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Overclocking

The new manufacturing technology will undoubtedly be of interest to overclockers. Especially, since it implies higher clock frequency potential of the new processor cores, as we have already mentioned above. So, even if Intel is not going to increase the clock rates of the CPUs with NetBurst architecture, we will do that for them.

I have to say that when I was preparing to start our overclocking experiments on Presler processors this time, we didn’t aim at reaching the maximum clock speed at any rate. it is evident that the new CPUs on 65nm cores will be able to reach the highest frequencies with appropriate cooling solution, of course. However, one of the major reasons why Intel decided to give up the NetBurst architecture is exactly the increasing heat dissipation of the CPUs as their frequency goes up. In other words, extreme overclocking fans should definitely go for Presler CPUs for their experiments. With highly efficient cooling solutions you can overclock Presler based CPUs to 5.5GHz, which we know from the first reports made by some lucky computer enthusiasts. We were trying to solve a slightly different task in our lab. Our main goal was to find that maximum frequency, which will be attainable for any Presler based CPU owner without superior cooling involved. So, all our overclocking attempts of the new Pentium Extreme Edition 955 were carried out with the regular default CPU cooler.

First of all, I would like to say that dual-core Pentium Extreme Edition CPUs are quite convenient for overclocking. Intel doesn’t lock their nominal clock frequency multiplier that is why you can overclock these processors not only by increasing the bus frequency, but also by raising the clock frequency multiplier. This justifies partially for the high price of these processors and makes overclocking much simpler.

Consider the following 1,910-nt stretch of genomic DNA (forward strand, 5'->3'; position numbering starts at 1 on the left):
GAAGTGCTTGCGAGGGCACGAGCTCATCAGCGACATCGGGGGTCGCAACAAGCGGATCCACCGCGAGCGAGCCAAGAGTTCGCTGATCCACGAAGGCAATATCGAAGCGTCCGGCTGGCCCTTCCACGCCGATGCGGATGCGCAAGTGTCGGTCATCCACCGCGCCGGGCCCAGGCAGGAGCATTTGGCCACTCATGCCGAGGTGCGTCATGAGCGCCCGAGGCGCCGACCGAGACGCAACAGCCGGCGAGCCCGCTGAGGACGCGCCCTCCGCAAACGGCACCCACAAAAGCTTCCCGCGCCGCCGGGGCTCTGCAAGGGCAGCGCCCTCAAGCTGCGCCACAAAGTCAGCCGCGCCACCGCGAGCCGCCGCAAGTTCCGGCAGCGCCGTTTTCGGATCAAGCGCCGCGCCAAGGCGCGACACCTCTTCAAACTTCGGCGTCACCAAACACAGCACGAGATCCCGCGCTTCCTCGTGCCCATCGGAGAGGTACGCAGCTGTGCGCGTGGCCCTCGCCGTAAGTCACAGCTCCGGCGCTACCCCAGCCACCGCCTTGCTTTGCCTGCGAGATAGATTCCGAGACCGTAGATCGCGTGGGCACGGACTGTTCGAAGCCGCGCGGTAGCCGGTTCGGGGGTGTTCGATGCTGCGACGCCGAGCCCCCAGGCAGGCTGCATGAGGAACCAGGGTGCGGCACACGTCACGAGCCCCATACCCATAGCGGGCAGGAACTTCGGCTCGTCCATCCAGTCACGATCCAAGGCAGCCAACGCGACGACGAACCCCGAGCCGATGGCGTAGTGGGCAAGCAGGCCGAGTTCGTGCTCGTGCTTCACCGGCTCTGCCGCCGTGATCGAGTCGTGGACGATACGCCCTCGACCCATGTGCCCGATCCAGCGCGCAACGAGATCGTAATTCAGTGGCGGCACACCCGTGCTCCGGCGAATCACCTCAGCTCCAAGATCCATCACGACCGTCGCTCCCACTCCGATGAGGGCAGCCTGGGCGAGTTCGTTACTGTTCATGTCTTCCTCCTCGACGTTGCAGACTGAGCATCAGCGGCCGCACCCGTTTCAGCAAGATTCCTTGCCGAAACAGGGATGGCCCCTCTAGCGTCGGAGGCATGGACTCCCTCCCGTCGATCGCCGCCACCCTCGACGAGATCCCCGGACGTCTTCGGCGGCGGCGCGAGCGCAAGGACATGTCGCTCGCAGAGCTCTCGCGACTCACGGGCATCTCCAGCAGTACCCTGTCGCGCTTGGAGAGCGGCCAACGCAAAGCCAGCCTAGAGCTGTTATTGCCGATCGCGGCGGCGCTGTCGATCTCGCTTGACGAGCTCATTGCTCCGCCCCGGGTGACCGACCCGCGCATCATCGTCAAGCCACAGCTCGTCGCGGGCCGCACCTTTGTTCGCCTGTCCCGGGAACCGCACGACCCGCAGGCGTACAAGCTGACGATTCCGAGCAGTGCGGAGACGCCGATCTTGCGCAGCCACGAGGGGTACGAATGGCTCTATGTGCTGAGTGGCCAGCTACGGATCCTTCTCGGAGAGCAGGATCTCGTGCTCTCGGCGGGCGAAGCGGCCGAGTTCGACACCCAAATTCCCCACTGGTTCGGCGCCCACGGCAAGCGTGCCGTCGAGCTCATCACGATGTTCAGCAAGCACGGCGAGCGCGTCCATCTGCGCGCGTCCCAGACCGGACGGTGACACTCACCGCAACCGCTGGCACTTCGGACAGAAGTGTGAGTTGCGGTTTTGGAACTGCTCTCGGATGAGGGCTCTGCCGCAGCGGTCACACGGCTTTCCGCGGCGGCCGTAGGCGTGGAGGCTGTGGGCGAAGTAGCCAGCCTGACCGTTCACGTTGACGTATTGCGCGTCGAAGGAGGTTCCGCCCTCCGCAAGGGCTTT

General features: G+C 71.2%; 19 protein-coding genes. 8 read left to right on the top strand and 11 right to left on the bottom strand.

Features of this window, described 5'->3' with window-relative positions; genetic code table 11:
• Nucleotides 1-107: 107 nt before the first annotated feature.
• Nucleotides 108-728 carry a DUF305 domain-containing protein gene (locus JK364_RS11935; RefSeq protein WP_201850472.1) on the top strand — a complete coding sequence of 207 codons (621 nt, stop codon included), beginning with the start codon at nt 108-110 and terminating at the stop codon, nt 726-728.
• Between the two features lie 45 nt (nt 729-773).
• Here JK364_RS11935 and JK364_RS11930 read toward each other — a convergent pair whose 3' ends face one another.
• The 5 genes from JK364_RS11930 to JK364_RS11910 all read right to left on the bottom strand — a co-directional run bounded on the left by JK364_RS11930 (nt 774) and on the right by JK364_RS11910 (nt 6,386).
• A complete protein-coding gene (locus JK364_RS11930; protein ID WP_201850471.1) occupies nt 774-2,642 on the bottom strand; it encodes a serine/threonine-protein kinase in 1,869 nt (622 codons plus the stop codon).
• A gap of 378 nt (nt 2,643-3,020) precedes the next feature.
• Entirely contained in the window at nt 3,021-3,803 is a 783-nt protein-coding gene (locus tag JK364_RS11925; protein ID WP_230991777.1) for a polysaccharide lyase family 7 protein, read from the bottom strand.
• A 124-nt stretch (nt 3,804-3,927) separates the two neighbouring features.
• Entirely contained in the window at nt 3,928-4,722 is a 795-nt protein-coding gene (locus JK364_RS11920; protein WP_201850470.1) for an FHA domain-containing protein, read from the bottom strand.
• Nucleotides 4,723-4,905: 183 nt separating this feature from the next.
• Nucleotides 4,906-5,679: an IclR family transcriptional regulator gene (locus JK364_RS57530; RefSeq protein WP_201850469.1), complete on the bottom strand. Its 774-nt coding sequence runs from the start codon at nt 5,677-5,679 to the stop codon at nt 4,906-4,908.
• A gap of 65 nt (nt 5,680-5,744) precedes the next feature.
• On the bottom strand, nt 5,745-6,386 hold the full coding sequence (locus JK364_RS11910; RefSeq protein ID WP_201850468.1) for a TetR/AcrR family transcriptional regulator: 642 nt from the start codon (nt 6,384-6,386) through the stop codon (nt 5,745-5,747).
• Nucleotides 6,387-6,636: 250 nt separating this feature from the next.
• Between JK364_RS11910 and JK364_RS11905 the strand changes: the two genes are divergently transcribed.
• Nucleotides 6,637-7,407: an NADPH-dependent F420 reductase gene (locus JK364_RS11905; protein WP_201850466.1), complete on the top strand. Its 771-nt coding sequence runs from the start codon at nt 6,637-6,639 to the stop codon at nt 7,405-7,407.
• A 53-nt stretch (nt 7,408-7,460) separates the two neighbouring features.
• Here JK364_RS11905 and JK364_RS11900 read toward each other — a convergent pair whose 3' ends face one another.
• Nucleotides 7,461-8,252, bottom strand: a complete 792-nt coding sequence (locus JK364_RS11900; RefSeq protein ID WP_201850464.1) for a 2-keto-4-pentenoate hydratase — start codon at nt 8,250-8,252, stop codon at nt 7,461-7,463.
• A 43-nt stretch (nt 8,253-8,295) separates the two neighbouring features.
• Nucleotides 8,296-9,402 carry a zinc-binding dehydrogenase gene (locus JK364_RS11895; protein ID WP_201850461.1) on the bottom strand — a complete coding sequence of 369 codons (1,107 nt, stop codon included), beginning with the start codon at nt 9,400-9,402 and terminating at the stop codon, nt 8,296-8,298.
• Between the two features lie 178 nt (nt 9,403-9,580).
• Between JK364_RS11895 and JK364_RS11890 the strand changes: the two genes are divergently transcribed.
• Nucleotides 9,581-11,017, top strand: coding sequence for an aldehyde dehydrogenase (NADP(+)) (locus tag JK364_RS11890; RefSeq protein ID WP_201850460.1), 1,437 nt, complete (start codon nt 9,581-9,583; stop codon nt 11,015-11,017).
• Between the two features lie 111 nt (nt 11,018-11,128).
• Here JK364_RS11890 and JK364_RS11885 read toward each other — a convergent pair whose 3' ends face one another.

We assembled a system on ASUS P5WD2 Premium mainboard for our tests. It was equipped with a pair of Corsair CM2X1024-6400PRO memory modules. Besides, there was an NVIDIA GeForce 6800 GT graphics card and a Western Digital WD740GD HDD installed.

First we tried to increase the clock the frequency multiplier. It turned out that even with the nominal cooler, which is not that dramatically efficient, our Pentium Extreme Edition 955 works just fine without increasing the Vcore at up to 15x multiplier setting. Note that the processor frequency grew up to 4GHz in this case, which is 15% above the nominal. I have to admit that dual-core processors on 90nm cores couldn’t boast the same success.

As for the further frequency increase, unfortunately the system would lose stability once the multiplier was set to 16x. However, we haven’t yet tried to adjust the Vcore. Once we increased the Vcore to 1.375V, the CPU easily went over 4.26GHz.

Further experiments showed that the CPU can work stably without throttling at up to 4.3GHz frequency. So, it looks like 4.26GHz appears a pretty nice variant for mainstream systems equipped with no special cooling solutions.

The important thing about overclocking the CPU by 25% is the fact that all other system knots continued working in the nominal mode, because the CPU clock frequency was reached by simply raising the frequency multiplier from 13x to 16x. And since we managed to achieve these results so easily, we decided it would make sense to include them into the performance analysis as well (Pentium Extreme Edition 955 working at 4.26GHz (16 x 266MHz).

As for the thermal mode, the maximum temperature of the Pentium Extreme Edition 955 processor overclocked to 4.26GHz (under full workload) reached 79o C. When we measured the CPU temperature in the nominal mode, that is at 3.46GHz, it never went over 65o C. So, this indicates clearly that further frequency increase will require more efficient cooling solution onboard.

 
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